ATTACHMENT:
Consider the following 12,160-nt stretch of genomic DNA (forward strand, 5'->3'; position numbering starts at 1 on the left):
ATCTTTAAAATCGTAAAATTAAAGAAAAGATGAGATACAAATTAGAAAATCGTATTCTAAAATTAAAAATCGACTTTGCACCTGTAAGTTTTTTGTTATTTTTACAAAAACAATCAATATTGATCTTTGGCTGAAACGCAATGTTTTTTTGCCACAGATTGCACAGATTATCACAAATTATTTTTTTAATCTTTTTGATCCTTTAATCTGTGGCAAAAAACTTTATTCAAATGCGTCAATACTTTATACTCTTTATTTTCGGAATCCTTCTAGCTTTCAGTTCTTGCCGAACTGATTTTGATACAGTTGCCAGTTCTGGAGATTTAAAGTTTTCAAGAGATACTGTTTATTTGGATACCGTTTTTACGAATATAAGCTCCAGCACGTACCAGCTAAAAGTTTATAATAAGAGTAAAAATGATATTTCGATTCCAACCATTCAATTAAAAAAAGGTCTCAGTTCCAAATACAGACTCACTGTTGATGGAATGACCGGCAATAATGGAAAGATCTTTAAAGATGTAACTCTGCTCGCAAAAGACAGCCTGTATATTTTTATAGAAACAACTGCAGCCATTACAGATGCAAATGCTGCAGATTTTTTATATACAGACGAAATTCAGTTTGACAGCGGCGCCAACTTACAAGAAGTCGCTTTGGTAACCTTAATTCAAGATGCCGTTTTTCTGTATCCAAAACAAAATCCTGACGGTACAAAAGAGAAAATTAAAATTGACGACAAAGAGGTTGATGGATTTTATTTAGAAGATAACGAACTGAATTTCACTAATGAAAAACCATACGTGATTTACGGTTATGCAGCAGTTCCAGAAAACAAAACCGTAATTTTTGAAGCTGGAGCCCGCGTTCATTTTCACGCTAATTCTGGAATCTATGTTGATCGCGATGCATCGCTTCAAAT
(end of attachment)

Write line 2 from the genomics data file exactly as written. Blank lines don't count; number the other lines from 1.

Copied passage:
ATCTTTAAAATCGTAAAATTAAAGAAAAGATGAGATACAAATTAGAAAATCGTATTCTAAAATTAAAAATCGACTTTGCACCTGTAAGTTTTTTGTTATTTTTACAAAAACAATCAATATTGATCTTTGGCTGAAACGCAATGTTTTTTTGCCACAGATTGCACAGATTATCACAAATTATTTTTTTAATCTTTTTGATCCTTTAATCTGTGGCAAAAAACTTTATTCAAATGCGTCAATACTTTATACTCTTTATTTTCGGAATCCTTCTAGCTTTCAGTTCTTGCCGAACTGATTTTGATACAGTTGCCAGTTCTGGAGATTTAAAGTTTTCAAGAGATACTGTTTATTTGGATACCGTTTTTACGAATATAAGCTCCAGCACGTACCAGCTAAAAGTTTATAATAAGAGTAAAAATGATATTTCGATTCCAACCATTCAATTAAAAAAAGGTCTCAGTTCCAAATACAGACTCACTGTTGATGGAATGACCGGCAATAATGGAAAGATCTTTAAAGATGTAACTCTGCTCGCAAAAGACAGCCTGTATATTTTTATAGAAACAACTGCAGCCATTACAGATGCAAATGCTGCAGATTTTTTATATACAGACGAAATTCAGTTTGACAGCGGCGCCAACTTACAAGAAGTCGCTTTGGTAACCTTAATTCAAGATGCCGTTTTTCTGTATCCAAAACAAAATCCTGACGGTACAAAAGAGAAAATTAAAATTGACGACAAAGAGGTTGATGGATTTTATTTAGAAGATAACGAACTGAATTTCACTAATGAAAAACCATACGTGATTTACGGTTATGCAGCAGTTCCAGAAAACAAAACCGTAATTTTTGAAGCTGGAGCCCGCGTTCATTTTCACGCTAATTCTGGAATCTATGTTGATCGCGATGCATCGCTTCAAAT